Harbor Me

Start with the ’80s iconic movie The Breakfast Club. Replace the all-white teen group with a half dozen diverse pre-teens. Substitute school dilemmas for precarious real-world problems that are far bigger than the characters. Add exquisite writing. Now you’ve got Jacqueline Woodson’s Harbor Me.

At the start of a school year, a teacher takes her six students to a private room and gives them a single task: talk with each other for an hour. Every Friday. Over time, the students come to trust each other, eventually confiding in one another. Woodson does not shy away from controversial current affairs. The students share there unique perspectives on illegal immigration, racial profiling, financial status, learning disabilities, a parent in prison, treatment of ethnic minorities, and bullying.

I admire Woodson’s writing style. She has a way of getting to the heart of the matter in the most beautiful way. Many will know Woodson for her widely acclaimed novel-in-verse Brown Girl Dreaming. Although written in prose, Harbor Me uses the same rich language and poetic style.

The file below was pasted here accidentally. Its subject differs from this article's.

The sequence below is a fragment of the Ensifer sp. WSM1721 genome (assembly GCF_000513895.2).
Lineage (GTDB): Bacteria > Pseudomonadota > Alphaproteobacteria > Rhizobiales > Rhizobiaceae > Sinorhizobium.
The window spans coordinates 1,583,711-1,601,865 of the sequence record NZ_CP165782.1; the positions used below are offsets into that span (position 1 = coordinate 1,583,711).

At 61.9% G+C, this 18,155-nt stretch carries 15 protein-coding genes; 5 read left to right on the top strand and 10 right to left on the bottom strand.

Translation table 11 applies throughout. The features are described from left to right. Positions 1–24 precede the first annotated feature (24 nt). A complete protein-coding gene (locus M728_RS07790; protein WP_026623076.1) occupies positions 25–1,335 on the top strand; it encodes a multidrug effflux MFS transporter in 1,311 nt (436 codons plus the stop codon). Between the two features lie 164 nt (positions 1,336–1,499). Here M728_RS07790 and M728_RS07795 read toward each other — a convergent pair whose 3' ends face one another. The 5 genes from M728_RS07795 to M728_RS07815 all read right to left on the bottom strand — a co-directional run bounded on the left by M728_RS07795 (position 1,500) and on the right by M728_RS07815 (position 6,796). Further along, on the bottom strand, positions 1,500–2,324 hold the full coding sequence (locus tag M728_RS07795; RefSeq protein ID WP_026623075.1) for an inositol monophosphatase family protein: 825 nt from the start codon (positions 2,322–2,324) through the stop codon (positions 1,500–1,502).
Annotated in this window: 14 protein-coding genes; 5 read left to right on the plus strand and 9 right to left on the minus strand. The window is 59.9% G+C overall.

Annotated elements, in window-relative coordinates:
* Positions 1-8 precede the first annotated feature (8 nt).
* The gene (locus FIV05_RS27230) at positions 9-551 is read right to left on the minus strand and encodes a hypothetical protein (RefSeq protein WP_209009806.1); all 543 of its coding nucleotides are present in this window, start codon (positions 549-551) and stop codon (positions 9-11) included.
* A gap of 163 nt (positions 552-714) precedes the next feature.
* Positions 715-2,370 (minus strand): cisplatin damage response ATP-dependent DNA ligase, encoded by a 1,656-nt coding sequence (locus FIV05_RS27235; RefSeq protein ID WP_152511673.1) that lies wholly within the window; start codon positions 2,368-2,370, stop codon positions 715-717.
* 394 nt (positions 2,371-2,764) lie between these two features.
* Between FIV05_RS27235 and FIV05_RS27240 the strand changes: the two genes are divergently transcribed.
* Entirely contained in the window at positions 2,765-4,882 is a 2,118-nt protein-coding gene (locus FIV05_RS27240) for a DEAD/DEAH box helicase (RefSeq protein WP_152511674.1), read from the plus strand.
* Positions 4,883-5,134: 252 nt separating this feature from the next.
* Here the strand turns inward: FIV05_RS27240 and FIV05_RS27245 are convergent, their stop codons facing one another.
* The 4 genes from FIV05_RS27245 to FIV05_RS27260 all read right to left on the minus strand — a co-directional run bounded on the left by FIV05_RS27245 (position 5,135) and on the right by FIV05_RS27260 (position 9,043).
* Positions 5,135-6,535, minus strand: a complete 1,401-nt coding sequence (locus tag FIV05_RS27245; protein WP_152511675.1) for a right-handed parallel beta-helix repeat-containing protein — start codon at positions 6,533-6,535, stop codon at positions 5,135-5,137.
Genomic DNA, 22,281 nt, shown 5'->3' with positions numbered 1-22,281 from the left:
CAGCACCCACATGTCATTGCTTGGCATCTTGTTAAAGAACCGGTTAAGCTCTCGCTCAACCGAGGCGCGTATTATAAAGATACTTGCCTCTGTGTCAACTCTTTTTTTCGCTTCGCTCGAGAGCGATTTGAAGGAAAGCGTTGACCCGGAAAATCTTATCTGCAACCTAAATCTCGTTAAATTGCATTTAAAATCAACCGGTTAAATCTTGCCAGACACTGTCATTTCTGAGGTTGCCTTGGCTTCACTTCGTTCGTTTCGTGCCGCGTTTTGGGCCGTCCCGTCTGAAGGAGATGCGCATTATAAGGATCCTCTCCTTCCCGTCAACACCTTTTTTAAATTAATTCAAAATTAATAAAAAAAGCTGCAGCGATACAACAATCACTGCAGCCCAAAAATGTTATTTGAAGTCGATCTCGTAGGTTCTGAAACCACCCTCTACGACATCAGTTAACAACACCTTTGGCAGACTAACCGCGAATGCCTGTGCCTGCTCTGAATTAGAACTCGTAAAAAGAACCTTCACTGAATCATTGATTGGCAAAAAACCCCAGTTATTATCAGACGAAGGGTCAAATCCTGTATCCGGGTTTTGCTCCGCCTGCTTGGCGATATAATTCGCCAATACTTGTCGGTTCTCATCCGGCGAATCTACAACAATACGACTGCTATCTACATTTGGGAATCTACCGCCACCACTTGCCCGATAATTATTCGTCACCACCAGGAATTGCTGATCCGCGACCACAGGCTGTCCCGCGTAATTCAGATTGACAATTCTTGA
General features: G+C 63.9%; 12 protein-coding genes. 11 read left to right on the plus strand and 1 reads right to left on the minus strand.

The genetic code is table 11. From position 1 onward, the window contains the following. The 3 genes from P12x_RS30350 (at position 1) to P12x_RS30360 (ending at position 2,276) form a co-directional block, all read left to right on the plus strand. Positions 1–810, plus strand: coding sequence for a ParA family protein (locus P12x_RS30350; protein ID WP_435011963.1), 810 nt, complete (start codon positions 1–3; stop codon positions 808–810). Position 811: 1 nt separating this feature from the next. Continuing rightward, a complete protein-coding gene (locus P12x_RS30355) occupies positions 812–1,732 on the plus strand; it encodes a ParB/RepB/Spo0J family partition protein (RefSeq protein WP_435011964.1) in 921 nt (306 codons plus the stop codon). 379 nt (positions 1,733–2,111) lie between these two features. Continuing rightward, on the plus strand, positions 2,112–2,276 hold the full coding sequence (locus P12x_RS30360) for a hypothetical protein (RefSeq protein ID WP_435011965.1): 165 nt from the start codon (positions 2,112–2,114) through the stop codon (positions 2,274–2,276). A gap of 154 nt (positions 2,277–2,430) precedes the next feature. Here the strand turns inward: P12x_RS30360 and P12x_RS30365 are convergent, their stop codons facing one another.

I highly recommend Harbor Me for ages ten and up. I think younger readers (ages 8-10) would be okay to read it or listen in, but I do believe older pre-teens will be able to make a deeper connection with the content. It is a great choice for initiating meaningful conversations with young readers, helping to give new perspectives on many issues our society currently faces.

 

Blue

Stunning paintings, brilliantly placed cutouts, and the perfect thirty-two words make  Laura Vaccaro Seeger’s Blue one of my favorite pictures books of all time. Following in the style of her picture book Green, which won a Caldecott Honor, Seeger takes it one step further by adding an underlying plot of great emotional depth. I marvel at her ability to tell the life story of a boy and his dog over seventeen spreads, with minimal text. The result is profound and poignant.